Teachers at Gateway sixth form college in Leicester were on strike today, Thursday, for the second day this week. The workers are members of the teachers’ NUT union.
The lecturers’ UCU union has announced a series of two-hour strikes in an ongoing dispute over pay. The first is set to take place on Thursday of next week from 11am. Further two-hour strikes are set for Tuesday 28 January from 2pm and for Monday 10 February from 9am.
After the successful strikes against the government attacks on legal aid earlier this month, a new petition has been launched to save legal aid and access to justice.
The case against the Sussex Five has collapsed over claims of the chair's bias, but the fight goes on writes Lewis Nielsen, one of the students facing disciplinary measures
Government hopes of EU help are fading as Greece’s crisis continues, writes Dave Sewell
Headlines in France have focused for several weeks on home secretary Manuel Valls’s efforts at banning antisemitic comedian Dieudonné.
Foreign ministers from governments that back sections of the Syrian opposition have intervened to ensure their allies are part of plans for a post-Assad Syria.
Basque Country; South Africa; Central African Republic; Syria
Three more fascist MPs in Greece’s Golden Dawn party have been jailed to await trial.
Egyptians were voting in a referendum on a new constitution as Socialist Worker went to press.
John Rose looks at the career of the former Israeli prime minister who was even found responsible for a massacre by his own government
Alex Callinicos looks at former Goldman Sachs economist Jim O’Neill's latest neoliberal musings
Channel 4 promised participants that its new documentary would show the best of a working class community being hit hard by austerity. Instead Benefits Street has helped label the residents as “scum”. Dave Sewell went to Birmingham to investigate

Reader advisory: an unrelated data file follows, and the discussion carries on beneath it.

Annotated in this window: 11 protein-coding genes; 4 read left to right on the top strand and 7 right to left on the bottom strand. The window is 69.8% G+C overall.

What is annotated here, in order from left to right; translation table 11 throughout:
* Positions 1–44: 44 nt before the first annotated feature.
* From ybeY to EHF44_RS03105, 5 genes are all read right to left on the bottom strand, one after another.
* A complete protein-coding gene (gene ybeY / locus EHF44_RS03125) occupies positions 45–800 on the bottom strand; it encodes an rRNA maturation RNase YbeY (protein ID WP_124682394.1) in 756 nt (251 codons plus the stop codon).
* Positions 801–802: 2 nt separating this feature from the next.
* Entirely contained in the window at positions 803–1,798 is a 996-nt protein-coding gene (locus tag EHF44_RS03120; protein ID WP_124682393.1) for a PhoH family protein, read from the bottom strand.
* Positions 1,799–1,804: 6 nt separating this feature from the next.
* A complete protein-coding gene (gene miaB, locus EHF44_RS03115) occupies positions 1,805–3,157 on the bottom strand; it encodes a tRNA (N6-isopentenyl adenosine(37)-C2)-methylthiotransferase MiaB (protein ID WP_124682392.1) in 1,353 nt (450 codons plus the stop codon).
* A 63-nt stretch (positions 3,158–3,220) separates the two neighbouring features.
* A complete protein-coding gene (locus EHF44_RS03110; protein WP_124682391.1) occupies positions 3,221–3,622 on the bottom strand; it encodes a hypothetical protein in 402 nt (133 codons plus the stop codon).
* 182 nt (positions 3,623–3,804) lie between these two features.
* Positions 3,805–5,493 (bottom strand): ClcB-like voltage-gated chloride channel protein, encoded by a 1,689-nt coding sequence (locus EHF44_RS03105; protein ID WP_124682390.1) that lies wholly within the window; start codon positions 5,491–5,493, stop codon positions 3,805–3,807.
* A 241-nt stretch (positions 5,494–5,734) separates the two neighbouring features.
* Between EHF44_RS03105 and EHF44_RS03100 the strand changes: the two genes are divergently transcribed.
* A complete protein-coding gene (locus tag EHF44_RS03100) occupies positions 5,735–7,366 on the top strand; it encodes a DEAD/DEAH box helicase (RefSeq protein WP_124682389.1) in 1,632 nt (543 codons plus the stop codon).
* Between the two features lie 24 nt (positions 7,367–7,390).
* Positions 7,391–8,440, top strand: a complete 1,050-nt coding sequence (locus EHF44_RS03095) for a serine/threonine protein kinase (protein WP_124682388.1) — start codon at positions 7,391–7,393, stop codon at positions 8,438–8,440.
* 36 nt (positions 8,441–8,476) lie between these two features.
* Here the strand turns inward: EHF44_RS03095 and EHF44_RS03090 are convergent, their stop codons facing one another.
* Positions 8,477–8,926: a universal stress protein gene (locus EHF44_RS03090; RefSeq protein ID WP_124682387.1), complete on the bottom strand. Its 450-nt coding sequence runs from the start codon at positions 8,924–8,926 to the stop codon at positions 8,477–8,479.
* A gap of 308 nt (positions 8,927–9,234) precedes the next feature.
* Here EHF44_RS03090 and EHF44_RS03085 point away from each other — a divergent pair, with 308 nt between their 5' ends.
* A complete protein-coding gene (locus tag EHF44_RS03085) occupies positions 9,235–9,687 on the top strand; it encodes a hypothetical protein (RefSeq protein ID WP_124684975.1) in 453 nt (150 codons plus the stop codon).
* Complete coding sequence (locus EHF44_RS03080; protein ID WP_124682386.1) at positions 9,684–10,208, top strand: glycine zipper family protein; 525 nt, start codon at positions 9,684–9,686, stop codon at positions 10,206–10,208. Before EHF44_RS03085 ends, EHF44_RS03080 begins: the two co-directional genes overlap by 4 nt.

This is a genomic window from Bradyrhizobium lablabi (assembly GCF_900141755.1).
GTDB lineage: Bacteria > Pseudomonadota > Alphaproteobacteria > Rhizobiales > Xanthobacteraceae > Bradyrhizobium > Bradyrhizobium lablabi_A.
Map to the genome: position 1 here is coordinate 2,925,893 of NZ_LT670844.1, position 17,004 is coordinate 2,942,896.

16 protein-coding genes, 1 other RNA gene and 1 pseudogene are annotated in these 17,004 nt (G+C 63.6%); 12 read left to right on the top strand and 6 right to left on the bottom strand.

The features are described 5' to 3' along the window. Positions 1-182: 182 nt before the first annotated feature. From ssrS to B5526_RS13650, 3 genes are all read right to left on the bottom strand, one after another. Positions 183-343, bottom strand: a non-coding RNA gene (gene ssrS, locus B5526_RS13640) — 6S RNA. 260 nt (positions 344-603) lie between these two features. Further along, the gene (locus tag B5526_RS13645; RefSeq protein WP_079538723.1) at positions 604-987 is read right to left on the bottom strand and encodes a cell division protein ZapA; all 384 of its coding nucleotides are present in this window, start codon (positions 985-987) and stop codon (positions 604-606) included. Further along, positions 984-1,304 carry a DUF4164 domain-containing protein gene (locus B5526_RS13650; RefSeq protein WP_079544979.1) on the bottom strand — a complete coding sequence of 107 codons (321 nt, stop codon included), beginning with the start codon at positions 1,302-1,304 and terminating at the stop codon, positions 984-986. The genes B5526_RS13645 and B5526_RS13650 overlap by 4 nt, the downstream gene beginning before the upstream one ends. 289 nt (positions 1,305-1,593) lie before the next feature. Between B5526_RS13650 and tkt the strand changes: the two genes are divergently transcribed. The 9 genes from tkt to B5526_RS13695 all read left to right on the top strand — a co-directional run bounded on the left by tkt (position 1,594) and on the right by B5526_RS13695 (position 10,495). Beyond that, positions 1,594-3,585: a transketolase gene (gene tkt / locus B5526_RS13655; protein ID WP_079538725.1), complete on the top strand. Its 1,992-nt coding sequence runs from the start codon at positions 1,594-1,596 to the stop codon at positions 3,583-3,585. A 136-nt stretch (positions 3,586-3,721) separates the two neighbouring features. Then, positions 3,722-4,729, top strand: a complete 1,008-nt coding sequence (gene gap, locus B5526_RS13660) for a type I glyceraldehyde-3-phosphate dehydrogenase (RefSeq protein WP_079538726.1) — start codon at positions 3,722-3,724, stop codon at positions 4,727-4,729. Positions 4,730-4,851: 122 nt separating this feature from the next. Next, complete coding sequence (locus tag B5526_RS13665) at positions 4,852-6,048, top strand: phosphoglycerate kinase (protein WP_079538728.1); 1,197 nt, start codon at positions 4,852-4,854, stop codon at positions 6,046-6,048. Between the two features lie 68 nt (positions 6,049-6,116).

The tide of hatred against migrants is based on a series of myths. One of the main ones is that they undermine conditions for workers here. Socialist Worker looks at the facts
Judith Orr looks at Jehane Noujaim’s inspiring new documentary The Square about the individuals caught up in Egypt’s turbulent revolution
Glasgow’s 21st annual Celtic Connections festival kicks off this week with more than 2,000 musicians—from little known folk performers to soul survivor Bobby Womack and indie five-piece Mogwai.
The latest collaboration between Scorsese and Leonardo DiCaprio turns real life crooked banker Jordan Belfort into a modern day Caligula.
This collection of re-imagined live favourites and outtakes was pieced together over the past year while touring the world.
This thought-provoking novel imagines a fanatical Victorian scientist commanding almost a million Egyptian workers to build a giant flaming triangle to attract the attention of hypothetical Martians.
The function of police forces under capitalism is to maintain order for the ruling class. They do this by instilling fear of repression into people.
You wouldn’t think the general election was still over a year away from the behaviour of the main parties.
It is with great sadness that we report the passing away of our comrade, Pete Whitwell, at the age of 81 after a lengthy battle with cancer.
Roger Lloyd Pack, who has died of cancer aged 69, was a man of many roles and varied talents. As an actor and performer, he excelled in both popular comedy and classic drama.
Whistleblowing at Whipps Cross, taking on General Kitchener in Salford and struggling with service cuts in Birmingham
Troublemaker looks into Ukip's Euroexpenses, portraits of our leaders and the great academies scam
This week in quotes
After two prisons have had “disturbances” already this year, Sadie Robinson looks at how privatisation is driving prisoners’ conditions down even further